The Three Body Problem may become one of Netflix‘s biggest shows, once it actually gets made. Adapted from a bestselling Chinese sci-fi novel, it’s the first major project from showrunners David Benioff and D.B. Weiss after their work on Game of Thrones. But the book’s original author, Liu Cixin, is already attracting some criticism toward Netflix.
Liu’s Remembrance of Earth’s Past trilogy first garnered praise in China, beginning with The Three-Body Problem in 2006. It’s a complicated, wide-reaching sci-fi epic involving humans and aliens, and became an international hit after the first book was translated into English in 2014.
As a Chinese author, Liu is less of a public figure in the U.S. than someone like George R.R. Martin or J.K. Rowling, so most Western readers weren’t really aware of his political opinions. But in a New Yorker profile last year, he voiced support for the Chinese government’s Uighur internment camps—obviously a shocking and controversial statement. As a result, five Republican senators have sent an open letter to Netflix CEO Ted Sarandos, criticizing the company’s support of Liu’s work.
Led by Sen. Marsha Blackburn (TN), the letter’s five signatories asked:
“Were Netflix senior executives aware of the statements made by Mr. Liu Cixin regarding the [Chinese Communist Party’s] genocidal acts prior to entering into an agreement to adapt his work? If so, please outline the reasoning that led Netflix to move forward with this project.”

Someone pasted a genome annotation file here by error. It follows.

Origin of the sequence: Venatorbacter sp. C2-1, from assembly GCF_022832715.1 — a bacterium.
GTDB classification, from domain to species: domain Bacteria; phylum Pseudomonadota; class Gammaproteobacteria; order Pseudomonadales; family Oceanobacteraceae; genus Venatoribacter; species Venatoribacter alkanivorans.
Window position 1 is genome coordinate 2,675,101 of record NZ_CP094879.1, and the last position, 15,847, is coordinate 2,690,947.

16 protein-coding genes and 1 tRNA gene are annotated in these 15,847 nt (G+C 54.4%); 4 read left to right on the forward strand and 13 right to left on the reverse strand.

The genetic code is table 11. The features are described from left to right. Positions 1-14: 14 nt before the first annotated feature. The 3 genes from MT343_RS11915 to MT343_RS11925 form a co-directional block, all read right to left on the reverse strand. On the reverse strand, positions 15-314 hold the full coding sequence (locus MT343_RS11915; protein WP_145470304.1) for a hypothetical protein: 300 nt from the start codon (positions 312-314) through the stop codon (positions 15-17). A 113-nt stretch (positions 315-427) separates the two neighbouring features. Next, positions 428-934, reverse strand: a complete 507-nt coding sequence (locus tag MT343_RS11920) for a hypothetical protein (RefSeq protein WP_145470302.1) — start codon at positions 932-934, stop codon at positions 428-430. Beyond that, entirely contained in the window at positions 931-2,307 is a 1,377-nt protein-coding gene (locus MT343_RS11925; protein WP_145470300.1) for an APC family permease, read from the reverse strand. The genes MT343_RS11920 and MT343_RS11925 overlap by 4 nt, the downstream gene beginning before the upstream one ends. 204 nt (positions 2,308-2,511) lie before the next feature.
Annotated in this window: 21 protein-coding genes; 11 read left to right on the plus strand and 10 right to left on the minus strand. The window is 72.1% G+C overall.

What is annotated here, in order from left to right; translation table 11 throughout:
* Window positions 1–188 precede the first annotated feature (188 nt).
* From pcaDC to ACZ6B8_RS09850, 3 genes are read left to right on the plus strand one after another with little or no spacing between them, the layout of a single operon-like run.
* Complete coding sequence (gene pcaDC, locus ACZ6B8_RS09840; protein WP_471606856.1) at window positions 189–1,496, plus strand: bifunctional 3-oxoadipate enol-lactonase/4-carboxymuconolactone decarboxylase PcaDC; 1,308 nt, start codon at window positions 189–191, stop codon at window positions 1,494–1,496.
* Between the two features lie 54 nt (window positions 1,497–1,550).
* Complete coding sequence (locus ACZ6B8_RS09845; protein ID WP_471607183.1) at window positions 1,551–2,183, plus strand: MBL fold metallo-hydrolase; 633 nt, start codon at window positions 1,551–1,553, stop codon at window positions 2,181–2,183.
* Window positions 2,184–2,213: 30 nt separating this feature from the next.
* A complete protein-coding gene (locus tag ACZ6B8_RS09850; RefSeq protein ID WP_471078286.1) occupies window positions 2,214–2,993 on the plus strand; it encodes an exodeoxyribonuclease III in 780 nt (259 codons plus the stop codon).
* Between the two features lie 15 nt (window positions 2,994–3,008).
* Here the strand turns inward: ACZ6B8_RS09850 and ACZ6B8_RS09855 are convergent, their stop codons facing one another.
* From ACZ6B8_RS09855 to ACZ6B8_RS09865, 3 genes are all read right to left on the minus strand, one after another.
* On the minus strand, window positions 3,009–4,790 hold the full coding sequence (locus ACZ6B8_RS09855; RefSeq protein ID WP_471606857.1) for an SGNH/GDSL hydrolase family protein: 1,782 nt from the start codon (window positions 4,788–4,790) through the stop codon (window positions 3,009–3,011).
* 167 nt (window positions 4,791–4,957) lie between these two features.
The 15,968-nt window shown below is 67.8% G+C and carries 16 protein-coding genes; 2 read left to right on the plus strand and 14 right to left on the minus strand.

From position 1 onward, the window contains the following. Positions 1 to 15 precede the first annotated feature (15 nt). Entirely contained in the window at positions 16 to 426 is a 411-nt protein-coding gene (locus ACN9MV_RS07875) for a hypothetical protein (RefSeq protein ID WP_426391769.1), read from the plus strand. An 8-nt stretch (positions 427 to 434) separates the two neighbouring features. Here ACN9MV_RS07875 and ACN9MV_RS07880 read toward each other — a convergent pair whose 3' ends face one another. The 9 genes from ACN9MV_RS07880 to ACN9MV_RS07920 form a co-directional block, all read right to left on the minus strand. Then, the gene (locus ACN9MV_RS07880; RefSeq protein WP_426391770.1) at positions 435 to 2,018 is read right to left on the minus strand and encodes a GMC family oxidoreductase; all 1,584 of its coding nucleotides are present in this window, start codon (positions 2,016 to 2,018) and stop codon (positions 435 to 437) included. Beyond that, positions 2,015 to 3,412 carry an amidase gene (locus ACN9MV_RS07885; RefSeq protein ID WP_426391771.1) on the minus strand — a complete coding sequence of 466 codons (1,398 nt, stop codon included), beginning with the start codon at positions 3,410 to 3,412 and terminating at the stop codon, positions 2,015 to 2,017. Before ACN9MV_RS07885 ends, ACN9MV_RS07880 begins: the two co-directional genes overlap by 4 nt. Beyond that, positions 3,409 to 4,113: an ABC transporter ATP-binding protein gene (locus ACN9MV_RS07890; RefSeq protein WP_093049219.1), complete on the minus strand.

In last year’s New Yorker interview, Liu blamed Uighur people for terrorist attacks in China, saying, “If anything, the government is helping their economy and trying to lift them out of poverty” by imprisoning people in detention camps. He was referring to the extensive network of internment facilities in Xinjiang, where at least a million people have been detained based on their ethnic or religious background. Widespread human rights abuses have been reported, including forced sterilization, torture, “re-education,” and slave labor. According to experts, this qualifies under the U.N. definition of genocide.
The letter also accuses Liu of “parroting dangerous CCP propaganda,” and suggests that Netflix is complicit by choosing to promote and profit from The Three-Body Problem.
Disney faced criticism earlier this year for filming Mulan in Xinjiang, working closely with the local government, and directly thanking a Xinjiang propaganda office in the film’s credits. The movie—a patriotic tale about a loyal Chinese soldier who protects the empire from dangerous outsiders—filmed several key sequences in Xinjiang, nearby to where the Chinese government is currently detaining and allegedly torturing Uighur people.
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